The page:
Well, the novocaine is just wearing off, and popping a few ibuprofen is feeling like a good idea. I’m sure I’ll have more time to think about other heady subjects during my next two trips to the dentist to complete a root canal. Which is really not awesome in the least.

Day 17: 'Tis More Blessed to Give

Lately, I’ve been approaching most of these challenges the way I really ought to be approaching the rest of my life: throwing the idea out into the universe and asking for an answer to fall into my lap. This sure beats wracking my brain to come up with the answer myself, and the great thing about it is that when it happens, my heart knows it immediately.

I admit that when I saw the “give to a charity” challenge, I groaned a little. Not that I am not a generous person. It’s just that there comes a time when you get charity burnout. Seems that everywhere you turn, someone is doing something for a cause. No one just does stuff for fun anymore. They run for a cause. Walk for a cause. Swim for a cause. Breathe for a cause. Make love for a cause. (OK, maybe not that. Yet.)

And the methodology behind fundraising has become more pervasive as well. Just take a look at your Facebook page, the banners on websites and iPhone apps, the checkout counter at your local supermarket. Not to mention the solicitation phone calls … though these days they have to compete with politicians for the honor of disturbing dinner.

The other fundraising turnoff for me is the fact that I am a Catholic school survivor – having been a student for 12 years and a parent for more than 20. And let’s face it, the Catholic schools have taken fundraising to the level of an art form. Who can forget the army of small uniformed salespeople that set out to ring neighborhood doorbells each year with “Crap-in-a-Box”? Or the cartons of candy that the students lugged home just after Halloween? (Whose bright idea was it to sell candy for $1 a bar AFTER the kids had just gotten four pillowcases full of it for free while trick-or-treating?) Bake sales, Mission Day, pasta dinners, “dress-down days” … between rising tuition rates and year upon year of fundraisers, most of us got to graduation either burnt out, broke … or both!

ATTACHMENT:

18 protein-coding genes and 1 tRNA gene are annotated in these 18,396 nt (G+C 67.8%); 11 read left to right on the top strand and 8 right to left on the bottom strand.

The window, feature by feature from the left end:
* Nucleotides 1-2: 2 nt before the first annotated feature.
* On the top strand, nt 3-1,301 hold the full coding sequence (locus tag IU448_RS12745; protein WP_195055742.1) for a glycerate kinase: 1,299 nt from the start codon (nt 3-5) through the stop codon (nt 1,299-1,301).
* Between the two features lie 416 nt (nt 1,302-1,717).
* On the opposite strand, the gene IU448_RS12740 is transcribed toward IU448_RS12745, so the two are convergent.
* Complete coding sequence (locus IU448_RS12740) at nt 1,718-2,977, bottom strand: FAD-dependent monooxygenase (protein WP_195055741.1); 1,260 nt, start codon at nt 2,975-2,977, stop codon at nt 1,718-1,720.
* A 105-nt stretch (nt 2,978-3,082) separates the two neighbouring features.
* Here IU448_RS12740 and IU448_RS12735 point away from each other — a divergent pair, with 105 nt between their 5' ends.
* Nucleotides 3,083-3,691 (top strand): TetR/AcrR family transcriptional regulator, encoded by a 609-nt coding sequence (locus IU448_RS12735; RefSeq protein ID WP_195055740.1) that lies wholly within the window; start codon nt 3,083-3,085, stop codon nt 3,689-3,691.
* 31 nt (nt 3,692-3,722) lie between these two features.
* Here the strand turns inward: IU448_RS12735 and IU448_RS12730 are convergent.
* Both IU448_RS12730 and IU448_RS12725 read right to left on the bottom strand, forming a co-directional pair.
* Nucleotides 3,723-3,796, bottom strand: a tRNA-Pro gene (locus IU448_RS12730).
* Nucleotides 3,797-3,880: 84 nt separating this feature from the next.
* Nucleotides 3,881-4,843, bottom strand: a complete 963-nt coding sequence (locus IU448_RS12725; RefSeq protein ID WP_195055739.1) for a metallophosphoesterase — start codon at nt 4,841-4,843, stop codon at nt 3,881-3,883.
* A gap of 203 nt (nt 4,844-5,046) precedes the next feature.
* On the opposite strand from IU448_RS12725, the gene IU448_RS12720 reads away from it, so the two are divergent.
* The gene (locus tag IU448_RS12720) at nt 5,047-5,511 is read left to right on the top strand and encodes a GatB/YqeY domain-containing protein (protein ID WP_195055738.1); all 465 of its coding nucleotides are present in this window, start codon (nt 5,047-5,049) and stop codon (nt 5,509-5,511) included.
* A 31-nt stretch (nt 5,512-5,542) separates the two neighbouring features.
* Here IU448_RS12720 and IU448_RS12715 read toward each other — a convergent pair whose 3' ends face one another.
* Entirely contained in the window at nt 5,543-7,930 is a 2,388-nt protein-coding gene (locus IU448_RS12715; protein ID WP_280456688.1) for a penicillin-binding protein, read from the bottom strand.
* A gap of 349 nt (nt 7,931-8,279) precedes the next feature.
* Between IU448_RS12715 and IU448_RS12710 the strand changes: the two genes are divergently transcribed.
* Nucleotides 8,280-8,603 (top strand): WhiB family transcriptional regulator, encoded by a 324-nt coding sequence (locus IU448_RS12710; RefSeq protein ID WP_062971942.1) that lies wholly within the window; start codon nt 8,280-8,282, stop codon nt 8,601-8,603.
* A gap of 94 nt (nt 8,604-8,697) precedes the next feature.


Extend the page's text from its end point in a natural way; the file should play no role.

Still, there are a lot of needy people out there. And so many worthwhile causes. Especially these days, those of us who are lucky enough to have an income – no matter how small – feel almost compelled to give to our neighbors who are not so fortunate. How to decide? Today the universe would have to let me know.

By early afternoon, I’d still not received my answer from the universe but I had received plenty of messages on what NOT to donate to. Like the news that only 3% of the money sent to victims of the earthquake in Haiti had actually reached them.